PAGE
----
The US response last week underscores just how far the Trump administration is ready to go in rallying India in its diplomatic, economic and strategic confrontation with China. Under the Modi government, India has been transformed into a frontline state in US war preparations against Beijing. This deepening military-strategic partnership is a continuation and further development of the close ties begun under the previous BJP-led government of Prime Minister Atal Bihari Vajpayee and continued during the successive Congress-led governments.
The near open US incitement for an Indian strike on Pakistan is all that more jarring, since Washington has been engaged in recent weeks in enlisting Pakistan’s support and assistance for “peace talks” with the Taliban. The Indian ruling elite has expressed dismay over a possible US withdrawal from Afghanistan after any deal with Taliban, as it clearly sees this as an opportunity for its arch rival Pakistan to gain a major foothold there. India undoubtedly sees Thursday’s terror attack as an opportunity to disrupt US-Pakistan ties.
The Modi government has also launched a “diplomatic war” to isolate Islamabad internationally, claiming that the attack demonstrated that Pakistan should be branded as a country “sponsoring terrorism.” On Friday, the Indian Foreign Ministry called a meeting of New Delhi-based diplomats, including from the US and China, to step up its campaign.
Inside India, Hindu extremists allied with the BJP are actively encouraging attacks on Kashmiri students studying outside Kashmir. The stoning of Kashmir students, as well as other physical attacks and threats to force students to leave, have been reported in Jammu, New Delhi and Uttarakhand. In Jammu, the victims complained that the police stood by while mobs attacked them despite a curfew put in place supposedly to prevent such incidents.
Omar Abdulla, the leader of National Conference, a Kashmiri regional bourgeois party, suggested that the BJP government’s actions would push these students back to Kashmir and encourage them to join separatist groups. He pointed out that they had left Kashmir to study precisely because they did not want to join these groups.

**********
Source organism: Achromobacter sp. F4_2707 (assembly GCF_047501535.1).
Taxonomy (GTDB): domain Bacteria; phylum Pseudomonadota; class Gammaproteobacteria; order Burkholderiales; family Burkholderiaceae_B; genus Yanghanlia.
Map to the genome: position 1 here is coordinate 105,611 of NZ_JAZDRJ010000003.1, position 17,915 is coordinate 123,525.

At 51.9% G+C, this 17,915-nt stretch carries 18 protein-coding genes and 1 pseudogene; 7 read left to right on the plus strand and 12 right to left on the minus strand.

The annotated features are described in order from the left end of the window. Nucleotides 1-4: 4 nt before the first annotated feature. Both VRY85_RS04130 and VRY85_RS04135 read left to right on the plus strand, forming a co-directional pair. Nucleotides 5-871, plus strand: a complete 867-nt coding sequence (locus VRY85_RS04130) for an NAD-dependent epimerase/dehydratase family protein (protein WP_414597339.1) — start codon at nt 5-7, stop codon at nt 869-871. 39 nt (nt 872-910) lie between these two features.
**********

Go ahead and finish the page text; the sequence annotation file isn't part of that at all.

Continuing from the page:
Pakistan has reacted to India’s threats of retaliation by declaring that it had no hand in last week’s terrorist attack. Pakistani Foreign Secretary Termina Janjua said on Saturday that New Delhi’s campaign was part of its “known rhetoric and tactics” to divert global attention from its human right violations in Kashmir. Fearing diplomatic isolation, Pakistan has not used the belligerent rhetoric of the past to reply to India.
India is certainly notorious for its military atrocities against Kashmiri Muslims. Moreover it blames any protests against its heavy-handed military occupation of Kashmir on the activities of separatist groups, but these organizations only emerged in response to New Delhi’s abuse of the basic democratic rights of Kashmiris. Pakistan’s criticisms, however, have nothing to do with defending democratic rights in Kashmir, but are to further its own geo-political interests. It has promoted and supported Islamist insurgent groups to the detriment of other anti-Indian political forces in Kashmir.
Any Indian retaliatory action against Pakistan threatens to provoke a major war between two nuclear-armed powers with deadly consequences for many millions of people in South Asia. To prevent such a conflict, it is necessary to build a unified socialist movement of the working class throughout the region. The reactionary nation-state system created by the 1947 partition of British India into a Muslim Pakistan and a Hindu-dominated India must be overthrown and a union of socialist republics of South Asia established as a part of the broader struggle for socialism internationally.